Learn about state-by-state laws governing security deposits, such as the maximum amount a landlord can charge, how long they have to return the funds and what can be deducted.
A security deposit is an up-front payment by a tenant to a landlord to act as proof of intent to move-in and to mitigate the risk of damages to the property.
Each state has its own rules for various aspects governing the collection, holding and return of security deposit funds. Click here to find the laws in a specific state or read further for a summary of laws by legal area.
Limits on Security Deposit Amounts
State laws generally establish limits on the amount of security deposit landlords can charge, but there are some states that do not specify the amount landlords can demand and collect from renters.
It is also important to check local rent control rules for security deposit limits. A security deposit limit may depend on factors that include age, whether the rental unit is furnished or unfurnished, whether or not a renter has a pet, changes to the premises, or increased liability risks to the landlord or premises and even the number of rental properties the landlord owns.
|State||Security Deposit Limit|
|Alabama||1 month’s rent|
|Alaska||2 months’ rent|
|Arizona||2 months’ rent|
|Arkansas||2 months’ rent, but if a landlord owns less than six properties, compliance with the two month maximum is not required|
|California||2 months’ rent (unfurnished unit); 3 months’ rent (furnished property)|
|Colorado||No statutory limit|
|Connecticut||2 months’ rent (tenant under 62 years of age); 1 month’s rent (tenant 62 years of age or older).|
|Delaware||1 month’s rent (duration of the rental agreement a year or more);|
More than 1 month’s rent for rental agreement not for a defined term, or on a month to month basis, where the tenancy is for a year
|District of Columbia||1 month’s rent|
|Florida||No statutory limit|
|Georgia||No statutory limit|
|Hawaii||1 month’s rent|
|Idaho||No statutory limit|
|Illinois||No statutory limit|
|Indiana||No statutory limit|
|Iowa||2 month’s rent|
|Kansas||1 ½ months’ rent (furnished unit); 1 month’s rent(unfurnished unit)|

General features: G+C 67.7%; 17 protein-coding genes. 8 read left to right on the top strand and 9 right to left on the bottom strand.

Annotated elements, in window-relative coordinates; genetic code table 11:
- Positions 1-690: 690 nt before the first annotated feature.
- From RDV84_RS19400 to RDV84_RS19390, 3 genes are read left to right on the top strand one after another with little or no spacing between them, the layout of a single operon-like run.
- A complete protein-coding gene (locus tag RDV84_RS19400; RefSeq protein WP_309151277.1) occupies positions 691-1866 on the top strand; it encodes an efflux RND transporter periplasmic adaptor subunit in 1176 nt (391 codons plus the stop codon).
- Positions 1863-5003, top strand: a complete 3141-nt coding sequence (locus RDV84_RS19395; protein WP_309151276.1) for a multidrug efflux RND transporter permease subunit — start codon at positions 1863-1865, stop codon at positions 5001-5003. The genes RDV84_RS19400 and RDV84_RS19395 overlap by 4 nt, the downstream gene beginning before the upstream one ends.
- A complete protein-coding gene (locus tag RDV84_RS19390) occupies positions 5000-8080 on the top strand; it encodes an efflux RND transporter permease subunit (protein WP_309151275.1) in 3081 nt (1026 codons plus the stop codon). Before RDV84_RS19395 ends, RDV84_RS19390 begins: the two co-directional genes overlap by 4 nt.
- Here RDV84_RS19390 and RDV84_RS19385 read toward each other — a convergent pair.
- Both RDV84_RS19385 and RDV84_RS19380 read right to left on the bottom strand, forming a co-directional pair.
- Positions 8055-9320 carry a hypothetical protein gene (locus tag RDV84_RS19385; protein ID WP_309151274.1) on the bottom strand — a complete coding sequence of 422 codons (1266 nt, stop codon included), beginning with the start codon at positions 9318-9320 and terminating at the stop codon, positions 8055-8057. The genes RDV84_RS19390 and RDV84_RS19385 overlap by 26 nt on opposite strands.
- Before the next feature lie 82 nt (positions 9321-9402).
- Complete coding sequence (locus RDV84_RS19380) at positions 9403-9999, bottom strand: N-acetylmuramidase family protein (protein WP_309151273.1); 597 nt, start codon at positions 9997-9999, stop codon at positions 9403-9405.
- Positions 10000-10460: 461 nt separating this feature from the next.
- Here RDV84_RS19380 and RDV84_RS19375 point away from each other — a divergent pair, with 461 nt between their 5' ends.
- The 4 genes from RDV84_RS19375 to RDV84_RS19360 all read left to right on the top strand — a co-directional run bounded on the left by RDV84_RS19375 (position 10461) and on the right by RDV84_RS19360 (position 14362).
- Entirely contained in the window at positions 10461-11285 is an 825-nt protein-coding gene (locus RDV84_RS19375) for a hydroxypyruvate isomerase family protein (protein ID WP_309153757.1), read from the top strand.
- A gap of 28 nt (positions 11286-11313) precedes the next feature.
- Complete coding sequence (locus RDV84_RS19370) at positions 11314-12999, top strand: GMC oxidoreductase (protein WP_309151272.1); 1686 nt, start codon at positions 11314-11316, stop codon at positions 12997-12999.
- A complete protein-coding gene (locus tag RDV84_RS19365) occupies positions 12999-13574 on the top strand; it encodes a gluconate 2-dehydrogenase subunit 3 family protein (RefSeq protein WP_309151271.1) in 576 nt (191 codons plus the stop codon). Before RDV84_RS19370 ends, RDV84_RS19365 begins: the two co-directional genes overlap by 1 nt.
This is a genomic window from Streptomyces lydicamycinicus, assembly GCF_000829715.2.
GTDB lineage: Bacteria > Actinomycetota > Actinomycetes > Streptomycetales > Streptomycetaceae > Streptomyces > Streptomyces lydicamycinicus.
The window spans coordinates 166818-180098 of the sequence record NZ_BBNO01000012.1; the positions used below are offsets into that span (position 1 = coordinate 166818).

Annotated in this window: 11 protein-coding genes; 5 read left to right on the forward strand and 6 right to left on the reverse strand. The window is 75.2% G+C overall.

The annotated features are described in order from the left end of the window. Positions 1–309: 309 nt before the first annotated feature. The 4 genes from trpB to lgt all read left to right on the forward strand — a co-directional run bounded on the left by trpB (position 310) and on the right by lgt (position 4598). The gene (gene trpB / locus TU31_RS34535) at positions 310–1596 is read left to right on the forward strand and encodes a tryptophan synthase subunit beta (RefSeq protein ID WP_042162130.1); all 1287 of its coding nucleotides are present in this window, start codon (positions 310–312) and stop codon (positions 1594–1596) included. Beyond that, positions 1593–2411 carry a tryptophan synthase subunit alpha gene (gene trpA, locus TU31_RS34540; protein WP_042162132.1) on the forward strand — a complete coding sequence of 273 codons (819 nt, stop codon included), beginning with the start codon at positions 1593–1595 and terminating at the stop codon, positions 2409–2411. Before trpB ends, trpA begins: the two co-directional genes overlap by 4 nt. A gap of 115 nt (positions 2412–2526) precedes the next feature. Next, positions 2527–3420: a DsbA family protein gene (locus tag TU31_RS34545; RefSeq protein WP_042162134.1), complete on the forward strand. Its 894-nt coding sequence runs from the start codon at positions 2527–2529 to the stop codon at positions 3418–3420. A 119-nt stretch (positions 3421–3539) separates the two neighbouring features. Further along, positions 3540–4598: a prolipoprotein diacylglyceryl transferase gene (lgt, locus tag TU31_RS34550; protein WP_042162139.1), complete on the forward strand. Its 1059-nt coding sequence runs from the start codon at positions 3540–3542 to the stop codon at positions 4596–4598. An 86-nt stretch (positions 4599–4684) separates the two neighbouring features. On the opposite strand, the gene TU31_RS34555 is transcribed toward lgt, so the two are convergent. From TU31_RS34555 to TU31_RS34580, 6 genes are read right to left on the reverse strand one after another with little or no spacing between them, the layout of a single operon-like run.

|Kentucky||No statutory limit|
|Louisiana||No statutory limit|
|Maine||2 month’s rent|
|Maryland||2 months’ rent|
|Massachusetts||1 month’s rent|
|Michigan||1 ½ months’ rent|
|Minnesota||No statutory limit|
|Mississippi||No statutory limit|
|Missouri||2 month’s rent|
|Montana||No statutory limit|
|Nebraska||1 month’s rent|
|Nevada||3 month’s rent|
|New Hampshire||1 month’s rent or $100, whichever is greater|
|New Jersey||1 ½ month’s rent|
|New Mexico||1 month’s rent (lease agreement under a year); More than one month’s rent (lease agreement a year or more)|
|New York||No statutory limit|
|North Carolina||2 weeks’ rent (week-to-week); 1 ½ months’ rent (Month-to-month); 2 months’ rent (leases longer than month-to-month)|
|North Dakota||1 month’s rent; 2 month’s rent (if convicted of a felony offense or if tenant has a judgment against them for violating the terms of a previous rental agreement)|
|Ohio||No statutory limit|
|Oklahoma||No statutory limit|
|Oregon||No statutory limit|
|Pennsylvania||2 months’ rent (first year of lease); 1 month’s rent (second year of lease and subsequent years of the lease)|
Fifth year of lease (cannot increase security deposit)
|Rhode Island||1 month’s rent|
|South Carolina||No statutory limit|
|South Dakota||1 month’s rent|
|Tennessee||No statutory limit|
|Texas||No statutory limit|
|Utah||No statutory limit|
|Vermont||No statutory limit|
|Virginia||2 months’ rent|
|Washington||No statutory limit|
|West Virginia||No statutory limit|
|Wisconsin||No statutory limit|
|Wyoming||No statutory limit|
Deadline for Returning Security Deposits
All states set specific deadlines for landlords to return security deposits to a departing tenant in a timely manner. The average deadline for return across all states is about 30 days from the commencement of the tenancy, but some states allow for as many as 60, or in rare cases, as few as 5.
|States||Security Deposit Return Deadline|
|Alaska||Between 14 and 30 days|
|District of Columbia||45 days|
|Florida||Between 15 and 30 days|
|Idaho||Between 21 and 30 days|
|Illinois||Between 30 or 45 days|
|Kansas||Between 14 and 30 days|
|Kentucky||Between 30 and 60 days|
|Maine||30 days, or 21 days for at-will tenancy|
|Minnesota||3 weeks, or 5 days if the building or rental unit is legally condemned|
|Montana||10 and 30 days|
|New Hampshire||30 days|
|New Jersey||30 days, or 15 days (victim of domestic violence); 5 days (displacement)|
|New Mexico||30 days|
|New York||Within a reasonable time-frame|
|North Carolina||30 days|
|North Dakota||30 days|
|Rhode Island||20 days|
|South Carolina||30 days|
|South Dakota||45 days|